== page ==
David Hockney, Mr. and Mrs. Percy, 1970-1971
Hockney depicts fashion designer Ossie Clark and textile designer Celia Birtwell shortly after their wedding, but the picture is hardly a celebration of newlywed bliss. The couple seems disconnected, emotionally and spatially. Birtwell is dolled up with her hand on her hip while Clark is causally dressed and lounging in a chair, looking detached. The viewer has clearly interrupted an uncomfortable situation — you can almost feel the iciness in the room. The painting proved to be prophetic as the couple separated a few years later. Initially a gift to the couple, Mr. and Mrs. Percy now hangs in the Tate Gallery and is among their most popular paintings.
Grant Wood, American Gothic, 1930
You knew this one was coming. American Gothic is one of the most recognizable works of American art as well as one of the most parodied images in pop culture. Its claim to fame comes from, well, its awkwardness. Though most people take the man and woman to be married, the image is said to be a depiction of a father and his spinster daughter. It might have something to with the way the man sternly holds the pitchfork or the woman’s grimace and severe, center-parted hair combo, but it seems like the pair would rather be anywhere else than standing next to each other. With the onset of the Great Depression, the painting became a symbol of the enduring American pioneer, but because of its palpable awkwardness the work was initially taken as a satire of small-town rural life by the likes of art critics such as Gertrude Stein.
Jean-Honore Fragonard, The Stolen Kiss, 1780s
The young boy in this painting is clearly more committed to this spontaneous tryst than the girl, who seems a bit ambivalent. You can almost see the wheels in her mind turning, weighing the pros and cons as she glances towards the room full of ladies. She’s not exactly lost in the passion of the moment. Whether it’s in a doorway in pre-revolutionary France or a restaurant bathroom, discovering people as they attempt to secretly carry out a rendezvous is always uncomfortable.
Sally Mann, Untitled, 1971
Whether you think Mann is a visionary in the photography world or an exploitative parent who takes semi-pornographic pictures of her young children, her work is undeniably engrossing. This photo is no exception, but it’s disconcerting. We’re not sure if the two people pictured are sisters, mother and daughter, lovers, or friends, but the girl lying down does not look pleased to have someone hovering over her. This could have easily been the inspiration for the horrible teen thriller The Roommate.
Peter Paul Rubens, Roman Charity, 1630
Rubens depicts the classic story of Pero, a selfless daughter who secretly breastfeeds her father Cimon after he’s been jailed and sentenced to death by starvation. The story has been the subject of many paintings, and a version of the tale appears in John Steinbeck’s The Grapes of Wrath. And yet, despite the numerous retellings, this tableau never gets any less creepy.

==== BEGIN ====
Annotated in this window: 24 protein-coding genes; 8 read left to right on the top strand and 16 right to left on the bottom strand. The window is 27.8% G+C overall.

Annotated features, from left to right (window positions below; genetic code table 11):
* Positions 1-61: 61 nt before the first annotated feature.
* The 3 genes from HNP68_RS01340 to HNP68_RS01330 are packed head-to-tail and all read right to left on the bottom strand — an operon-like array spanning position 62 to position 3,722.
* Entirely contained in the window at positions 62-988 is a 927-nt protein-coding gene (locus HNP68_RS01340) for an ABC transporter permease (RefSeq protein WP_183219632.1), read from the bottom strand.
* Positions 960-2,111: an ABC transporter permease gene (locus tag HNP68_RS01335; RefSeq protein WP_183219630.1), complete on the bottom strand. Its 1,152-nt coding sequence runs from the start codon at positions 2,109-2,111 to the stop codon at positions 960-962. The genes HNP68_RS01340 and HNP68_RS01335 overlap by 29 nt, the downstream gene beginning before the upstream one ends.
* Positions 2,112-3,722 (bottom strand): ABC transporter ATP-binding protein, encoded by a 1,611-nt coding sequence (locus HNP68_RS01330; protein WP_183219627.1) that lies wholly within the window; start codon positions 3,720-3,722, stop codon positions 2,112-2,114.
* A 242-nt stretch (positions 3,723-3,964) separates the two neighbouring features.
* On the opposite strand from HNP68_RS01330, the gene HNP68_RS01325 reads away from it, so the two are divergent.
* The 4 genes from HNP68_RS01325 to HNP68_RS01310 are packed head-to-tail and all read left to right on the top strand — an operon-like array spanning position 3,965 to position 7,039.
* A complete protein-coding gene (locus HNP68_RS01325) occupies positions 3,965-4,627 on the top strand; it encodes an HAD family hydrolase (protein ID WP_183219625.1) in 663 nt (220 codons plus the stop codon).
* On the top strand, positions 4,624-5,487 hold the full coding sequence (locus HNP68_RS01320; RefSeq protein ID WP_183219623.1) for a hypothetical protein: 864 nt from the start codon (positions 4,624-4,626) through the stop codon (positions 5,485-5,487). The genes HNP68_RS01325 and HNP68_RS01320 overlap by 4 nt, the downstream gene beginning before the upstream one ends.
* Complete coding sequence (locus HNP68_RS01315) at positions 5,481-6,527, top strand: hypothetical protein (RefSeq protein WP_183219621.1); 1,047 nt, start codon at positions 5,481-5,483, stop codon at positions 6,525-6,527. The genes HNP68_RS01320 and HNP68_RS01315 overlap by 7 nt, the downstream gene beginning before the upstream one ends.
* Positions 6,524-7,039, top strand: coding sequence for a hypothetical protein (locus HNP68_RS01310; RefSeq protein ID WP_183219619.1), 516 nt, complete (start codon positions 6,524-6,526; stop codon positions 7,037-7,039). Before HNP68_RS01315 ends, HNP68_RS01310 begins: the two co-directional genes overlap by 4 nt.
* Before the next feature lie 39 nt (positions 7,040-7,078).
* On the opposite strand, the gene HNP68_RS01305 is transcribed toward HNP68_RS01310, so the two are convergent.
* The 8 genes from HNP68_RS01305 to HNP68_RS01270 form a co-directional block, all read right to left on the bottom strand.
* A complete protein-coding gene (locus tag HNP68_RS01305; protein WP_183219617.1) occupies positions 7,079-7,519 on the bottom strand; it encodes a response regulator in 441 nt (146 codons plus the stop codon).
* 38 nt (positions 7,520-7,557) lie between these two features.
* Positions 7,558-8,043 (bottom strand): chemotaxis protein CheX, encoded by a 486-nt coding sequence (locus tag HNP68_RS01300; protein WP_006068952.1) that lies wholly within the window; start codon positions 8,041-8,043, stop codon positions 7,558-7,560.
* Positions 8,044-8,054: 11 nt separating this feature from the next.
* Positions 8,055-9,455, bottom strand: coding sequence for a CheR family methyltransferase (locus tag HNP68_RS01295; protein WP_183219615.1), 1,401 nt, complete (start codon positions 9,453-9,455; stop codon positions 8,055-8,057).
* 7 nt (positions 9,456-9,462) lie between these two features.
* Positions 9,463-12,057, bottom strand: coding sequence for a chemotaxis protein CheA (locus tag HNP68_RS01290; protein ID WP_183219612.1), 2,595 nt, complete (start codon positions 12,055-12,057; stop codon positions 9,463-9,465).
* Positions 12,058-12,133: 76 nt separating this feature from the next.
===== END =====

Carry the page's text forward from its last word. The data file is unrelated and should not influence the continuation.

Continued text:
Jan Van Eyck, The Arnolfini Portrait, 1434
Van Eyck’s painting is chock full of symbolism and has been the subject of many endless art historical debates. This, in combination with the work’s stunning realism, has made critics laud The Arnolfini Portrait as one of the most original and complex paintings in the history of Western art. Obviously, many of the artistic choices are attributed to the time period, but to the modern eye the couple has an uneasy air about them — from the man raising his hand in some sort of stoic declaration to the woman stiffly placing her hand on top of her partner’s.
Fernando Botero, Two Sisters, 2006
Botero is known for his use of exaggerated shapes and ridiculous use of proportion, which are often used to convey irony, humor, and awkwardness. Two Sisters is a prime example of that. Holding an apple in her left hand, the sister in red looks a bit frazzled, while her counterpart doesn’t look pleased to be in the painting either. It reminds us of those times when our parents would force us to pose for pictures on the first day of school. Suddenly, we’re getting flashbacks of unenthusiastically holding up our lunchboxes while pretending to get along with our siblings.
Frida Kahlo, Frida y Diego, 1931
Maybe it’s just because we know the backstory of Diego Rivera and Frida Kahlo’s tumultuous marriage (which is perfectly summed up in the following Kahlo quote: “I have suffered two grave accidents in my life, one in which a streetcar knocked me down… The other accident is Diego”), but they strike us as a bit stiff in this portrait. Besides the fact that they are barely holding hands, Kahlo and Rivera don’t interact and seem to have no connection to each other. He looks straight at us, clearly conscious of the viewer, while her head is tilted to the side and she seems lost in thought.
John Currin, Lovers in the Country, 1993
A young, blonde bombshell on the arm of a bulgy-eyed, goatish older man with a pipe? It doesn’t look quite right, and that’s because it isn’t supposed to. Currin often uses his mastery of technique to create uncomfortable scenes and relationships.
Rembrandt, The Jewish Bride, 1667
While she doesn’t seem to mind it much, we can’t help but feel awkward by the whole hand on the clothed breast thing that’s happening here. Maybe it’s the fact that they both seem so lost in thought? Or maybe it’s because this was originally believed to be a painting of a father giving his daughter a necklace on her wedding day. Yikes.